The Playboy Mansion, which sold last year for $100 million, was among the $19.8 billion in L.A.-area properties sold between November 2015 and November 2016.
Jan. 6, 2017 6:00 AM
Storied estates and speculative development in Los Angeles County’s toniest neighborhoods pushed the high-end market to new heights in 2016.
Of the dozen single-family home sales of $30 million or more, two changed hands at $100 million — a record-setting mark once thought of as unattainable.
Here’s a larger look at the most expensive homes sold this year in Greater L.A.
$100 million — Holmby Hills
Daren Metropoulos, the son of billionaire investor C. Dean Metropoulos and principal at the investment firm Metropoulos & Co., made real estate history in August with the purchase of the Playboy Mansion.
The $100-million deal for Hugh Hefner’s longtime home and workspace was the biggest sale of a single-family residence ever recorded in Los Angeles County, eclipsing the previous county record set two years ago when the Westside manor known as Fleur de Lys sold for $88.3 million.
The Gothic Tudor-style home was designed by Arthur R. Kelly for department store scion Arthur Letts Jr. in 1927. The 29-room house includes chefs and catering kitchens, a game room and a screening room with a built-in pipe organ. Twelve bedrooms are within 20,000 square feet of living space; the master suite spans two floors.
As part of the sale, Hefner will remain at the estate for the remainder of his life. Metropoulos, who owns a property adjacent to the Playboy Mansion, plans to eventually connect the two estates.
Gary Gold and Drew Fenton of Hilton & Hyland, an affiliate of Christie’s International Real Estate, and Mauricio Umansky of the Agency held the listing for the mansion. Jade Mills of Coldwell Banker Residential Brokerage represented Metropoulos.
$100 million — Holmby Hills
The complex deal saw Gores trade a number of his own holdings as opposed to financing or making an all-cash purchase. He will retain a stake in the other properties in the event that they are developed or sold.
Developed by Gala Asher and Ed Berman, the more than 30,000-square-foot house is on a site where an estate once owned by Barbra Streisand once stood. Including several guesthouses, the property has 10 bedrooms and 20 bathrooms including a master suite of more than 5,000 square feet.
Ginger Glass of Coldwell Banker Previews International was the listing agent. Tiffany Martin and Christine Martin of the Agency represented Gores.
$90 million — Holmby Hills
Owlwood, the Carolwood Drive estate once home to actor Tony Curtis and later singing duo Sonny and Cher, sold to a development group headed by Woodridge Luxury Homes chief Robert Shapiro. Dawn Arnall, the widow of late billionaire and Ameriquest Capital Corp. founder Roland Arnall, was the seller.
Sitting on 10 acres of grounds, the residence includes a 12,200-square-foot Italian Revival-style mansion, two guesthouses, a swimming pool and a tennis court. The development group intends to retain the main house and subdivide the property to build four additional homes, according to sources not authorized to comment on the deal.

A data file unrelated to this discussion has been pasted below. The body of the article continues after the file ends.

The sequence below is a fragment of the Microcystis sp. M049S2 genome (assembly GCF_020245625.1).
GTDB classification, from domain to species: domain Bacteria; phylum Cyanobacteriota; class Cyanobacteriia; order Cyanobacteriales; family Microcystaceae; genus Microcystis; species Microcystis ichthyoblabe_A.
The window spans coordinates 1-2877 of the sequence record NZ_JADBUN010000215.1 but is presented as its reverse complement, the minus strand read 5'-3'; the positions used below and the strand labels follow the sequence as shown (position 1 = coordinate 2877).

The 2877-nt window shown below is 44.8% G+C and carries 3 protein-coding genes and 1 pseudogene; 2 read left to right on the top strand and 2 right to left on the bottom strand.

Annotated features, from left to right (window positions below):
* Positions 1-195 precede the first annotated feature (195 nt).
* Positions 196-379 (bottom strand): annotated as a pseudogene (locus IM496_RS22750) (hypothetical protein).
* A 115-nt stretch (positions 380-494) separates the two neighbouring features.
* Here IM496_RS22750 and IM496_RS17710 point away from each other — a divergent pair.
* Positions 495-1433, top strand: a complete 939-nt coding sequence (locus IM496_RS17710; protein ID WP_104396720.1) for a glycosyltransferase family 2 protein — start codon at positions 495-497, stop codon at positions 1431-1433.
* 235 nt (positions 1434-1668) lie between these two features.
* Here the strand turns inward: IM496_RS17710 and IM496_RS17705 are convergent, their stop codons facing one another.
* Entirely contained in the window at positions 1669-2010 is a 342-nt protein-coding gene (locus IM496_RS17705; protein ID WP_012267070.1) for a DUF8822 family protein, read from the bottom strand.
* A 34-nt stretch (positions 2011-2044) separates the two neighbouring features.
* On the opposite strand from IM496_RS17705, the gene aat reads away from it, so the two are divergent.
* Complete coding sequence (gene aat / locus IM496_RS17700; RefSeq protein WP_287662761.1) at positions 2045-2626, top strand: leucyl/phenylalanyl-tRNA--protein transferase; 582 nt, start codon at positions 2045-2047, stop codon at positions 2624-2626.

The Arnalls bought the home in 2002 along with two adjacent properties — the former homes of actress Jayne Mansfield and actress-swimmer Esther Williams — that were combined into one estate. Both residences were later razed, though the pool house and 70-foot-long swimming pool from Williams’ former home were retained.
Ann H. Dashiell of Douglas Elliman held the listing. Adam Rosenfeld and Kyle Giese of Mercer Vine represented the buyer.
$40 million — Beverly Hills
Tom Gores, as part of his $100-million purchase, sold a mansion on Beverly Park Lane to a California limited liability company.
Although details are scant, tax records show that the sprawling Mediterranean has 20,013 square feet of living space with seven bedrooms and 15 bathrooms. A large motor court, a swimming pool and spa, lawns and formal landscaping fill more than two acres of grounds.
Gores, through a limited liability company, bought the property six years ago for slightly more than $21 million, records show.
$39 million — Bel-Air
Developers Jonathan Adler and Joe Englanoff, through a Nevada-based LLC, sold a contemporary-style mansion built on speculation for $9 million less than the original list price of $48 million.
Designed by Paul McClean, the 14,230-square-foot home includes such amenities as a media room, a billiards room and a gym with a steam room. A wine cellar is accessed by way of a thumbprint security system.
Motorized glass doors open to an outdoor lounge and expansive decking. A 90-foot infinity-edge swimming pool also lies within the grounds.
Brandon and Rayni Williams of Hilton & Hyland Ben Bacal of Rodeo Realty, Mauricio Umansky of the Agency and Jade Mills of Coldwell Banker were the co-listing agents. Fred Bernstein of Westside Estate Agency repped the buyer.
$38.75 million — Beverly Crest
Designer and filmmaker Tom Ford finally found his trophy estate in December, buying the home of late socialite Betsy Bloomingdale for about two-thirds of the rumored asking price of $55 million.
The Roland Coate-designed home, built in 1929, sits on more than three acres in the 100 block of Delfern Drive and has a formal rose garden, a tennis court, a swimming pool and a pool house.
Architectural firm Marmol Radziner has been commissioned to update the home, which includes a wood-paneled library, a billiards room, formal and informal dining rooms and a pair of kitchens. There are a total of nine bedrooms and seven bedrooms in 9,680 square feet of living space.
Josh Flagg of Rodeo Realty was the listing agent. Kurt Rappaport of Westside Estate Agency represented Ford.